Environmental Health Data Modernization

At a glance

  • CDC’s Data Modernization Initiative (DMI) is part of a national effort.
  • The purpose of data modernization is to create modern, integrated, and real-time public health data and surveillance.
  • The Environmental Public Health Tracking Program works to enhance and expand DMI efforts across the country.
Streams of colored light representing data


The ultimate goal of CDC’s Data Modernization Initiative (DMI) is to get better, faster, actionable insights for decision making at all levels of public health.

DMI is relatively new to CDC. However, the Tracking Program has been working toward this goal since the program began in 2002.

Tracking's data modernization efforts bring together state, tribal, local, and territorial public health jurisdictions and private and public sector partners. The purpose is to improve the collection, integration, dissemination, and application of timely, local environmental health data.


The Tracking Program's key partner is the Water, Food, and Environmental Health Services Branch (WFEHSB). These programs work to enhance and expand environmental health data modernization efforts across the country.

In fiscal year 2021, these programs provided $2.25 million for data modernization projects. Eleven Tracking Program jurisdictions received funding. Their projects focused on modernizing the collection, integration, dissemination, and application of timely, local environmental health data.

Goals of the data modernization projects

Develop and maintain effective partnerships.

Make data sharing easier.

Develop sustainable and modernized IT infrastructure and processes related to Environmental Health Services (EHS) data.

Project Summaries


California updated their Traffic Tool with data 2019 and 2020 data from the California Department of Transportation. This traffic monitoring dataset is accessible to the public, researchers, and environmental health services for traffic-related decision making.


Connecticut found that it was difficult for food inspectors to keep certifications current. To help address this issue, they developed a system to automate certifications. This will enable inspectors to keep their food inspection certifications up-to-date easier and quicker than before.


Florida helped provide new mapping functionality to the state Bureau of Environmental Health’s (BEH) webpage for reports and data on environmental health services inspections. With the new functionality, BEH is able to display data for specific addresses. This allows users to easily view environmental health facilities data by location.


Kentucky assessed data priorities among regional and departmental epidemiologists. The purpose was to identify data to add to their state tracking program’s data portal, making it more accessible to public health professionals and the public. Most recently, they integrated state Pregnancy Risk Assessment Monitoring Systems data—a dataset that was difficult to access. Now, anyone can easily view maternal child health statistics for 2017-2019.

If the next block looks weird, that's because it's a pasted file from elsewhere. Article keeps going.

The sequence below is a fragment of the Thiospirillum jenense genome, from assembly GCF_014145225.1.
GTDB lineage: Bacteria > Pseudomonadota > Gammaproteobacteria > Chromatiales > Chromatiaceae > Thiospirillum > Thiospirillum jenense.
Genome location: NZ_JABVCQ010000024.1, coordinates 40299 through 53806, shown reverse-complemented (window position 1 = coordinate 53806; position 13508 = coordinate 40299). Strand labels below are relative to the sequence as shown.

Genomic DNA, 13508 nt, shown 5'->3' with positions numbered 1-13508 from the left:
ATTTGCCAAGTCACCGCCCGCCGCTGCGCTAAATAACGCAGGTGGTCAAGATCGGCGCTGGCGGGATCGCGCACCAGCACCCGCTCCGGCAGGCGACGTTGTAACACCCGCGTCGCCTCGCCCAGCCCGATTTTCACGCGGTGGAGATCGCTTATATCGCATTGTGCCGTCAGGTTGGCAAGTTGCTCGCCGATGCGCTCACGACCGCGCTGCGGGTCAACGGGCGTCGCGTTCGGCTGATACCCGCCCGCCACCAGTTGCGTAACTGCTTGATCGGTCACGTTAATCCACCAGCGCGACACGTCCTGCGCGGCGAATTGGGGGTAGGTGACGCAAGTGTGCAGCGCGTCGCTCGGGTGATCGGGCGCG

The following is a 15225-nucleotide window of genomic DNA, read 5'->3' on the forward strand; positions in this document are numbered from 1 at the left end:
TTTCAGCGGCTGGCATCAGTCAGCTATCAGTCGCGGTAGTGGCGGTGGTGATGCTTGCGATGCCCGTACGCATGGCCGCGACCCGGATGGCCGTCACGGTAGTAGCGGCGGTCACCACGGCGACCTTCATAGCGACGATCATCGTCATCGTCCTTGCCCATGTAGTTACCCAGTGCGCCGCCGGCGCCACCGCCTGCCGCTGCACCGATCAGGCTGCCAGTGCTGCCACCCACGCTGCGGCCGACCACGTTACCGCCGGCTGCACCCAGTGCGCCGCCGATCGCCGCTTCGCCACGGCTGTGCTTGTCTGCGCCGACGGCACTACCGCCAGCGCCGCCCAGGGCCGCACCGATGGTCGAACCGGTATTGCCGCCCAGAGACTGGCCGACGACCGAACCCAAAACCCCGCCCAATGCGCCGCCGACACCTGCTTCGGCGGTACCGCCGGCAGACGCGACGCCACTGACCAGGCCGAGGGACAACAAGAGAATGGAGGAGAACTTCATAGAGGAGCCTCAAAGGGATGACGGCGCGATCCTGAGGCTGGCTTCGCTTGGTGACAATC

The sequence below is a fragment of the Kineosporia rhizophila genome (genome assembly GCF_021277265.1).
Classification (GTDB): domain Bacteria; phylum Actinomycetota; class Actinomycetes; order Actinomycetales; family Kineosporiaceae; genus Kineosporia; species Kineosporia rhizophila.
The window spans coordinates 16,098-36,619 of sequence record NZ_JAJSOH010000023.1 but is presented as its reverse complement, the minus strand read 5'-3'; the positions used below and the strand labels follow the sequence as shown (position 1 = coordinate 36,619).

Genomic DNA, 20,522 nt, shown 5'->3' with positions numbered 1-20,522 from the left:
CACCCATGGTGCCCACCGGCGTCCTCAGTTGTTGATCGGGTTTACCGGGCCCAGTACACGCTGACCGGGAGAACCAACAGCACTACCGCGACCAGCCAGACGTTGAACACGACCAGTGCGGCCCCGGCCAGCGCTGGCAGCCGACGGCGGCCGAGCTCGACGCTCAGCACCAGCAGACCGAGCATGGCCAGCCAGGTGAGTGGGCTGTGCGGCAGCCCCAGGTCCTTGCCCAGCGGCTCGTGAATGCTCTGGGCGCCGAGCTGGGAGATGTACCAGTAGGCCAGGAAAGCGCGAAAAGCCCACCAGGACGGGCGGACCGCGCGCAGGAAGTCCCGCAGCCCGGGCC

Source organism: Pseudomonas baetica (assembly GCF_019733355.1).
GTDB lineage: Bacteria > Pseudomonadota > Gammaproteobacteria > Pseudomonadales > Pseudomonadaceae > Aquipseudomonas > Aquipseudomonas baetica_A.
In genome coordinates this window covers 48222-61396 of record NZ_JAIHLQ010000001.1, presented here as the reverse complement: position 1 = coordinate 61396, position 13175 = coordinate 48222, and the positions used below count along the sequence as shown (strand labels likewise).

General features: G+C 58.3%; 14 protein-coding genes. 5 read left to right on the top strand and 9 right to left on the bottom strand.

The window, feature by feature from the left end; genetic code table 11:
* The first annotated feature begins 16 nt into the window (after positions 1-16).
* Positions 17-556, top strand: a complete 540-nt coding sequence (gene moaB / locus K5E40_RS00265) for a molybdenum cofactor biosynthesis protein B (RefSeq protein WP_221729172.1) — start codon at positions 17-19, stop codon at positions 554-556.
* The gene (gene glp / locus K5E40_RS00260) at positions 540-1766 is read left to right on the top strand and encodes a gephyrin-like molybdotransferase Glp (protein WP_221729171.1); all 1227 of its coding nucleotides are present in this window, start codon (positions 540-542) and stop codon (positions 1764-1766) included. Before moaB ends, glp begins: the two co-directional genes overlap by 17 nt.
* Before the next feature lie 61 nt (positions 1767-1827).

Maryland identified two potential solutions to incorporate separate local health department data into one integrated data management system at the state level. The integrated system allows public and private partners access to statewide environmental health data in one place.


Michigan collaborated with the Maryland Tracking Program to establish a data use agreement to share private drinking water data between the jurisdictions. This partnership helped create opportunities for additional data sharing and integration between these two states.

New Mexico

New Mexico collaborated with the Maryland Tracking Program to understand how to integrate septic system data into their data systems. This partnership helped both states develop a new set of data standards for their septic data and provided more opportunities for data sharing across their jurisdictions.

New York City

New York City developed a content management system to make narrative content, such as data stories and annual reports, more accessible to non-technical users and users from diverse backgrounds. Increasing accessibility to these data creates a more well-informed public and increases the level of accountability between the city health department and its constituents.


Oregon built an IT framework to update their Domestic Well Safety Information System. This system connects water samples to their testing voucher laboratory invoice. The new streamlined process allows the public to acquire vouchers for well water testing sooner than they have before.

Rhode Island

Rhode Island is improving their geographic information system (GIS) capacity. As a first step, they presented the current state of their statewide GIS systems to key partners to get a better understanding of what functions these groups would like to gain as a part of this project.


Washington aligned their work with new legislation requiring the testing of drinking water for lead at all Washington state K–12 public schools. These test results will be used by schools to support future grant applications to address lead contamination in their water systems. They also will provide a stronger public health infrastructure by using data to inform new policies.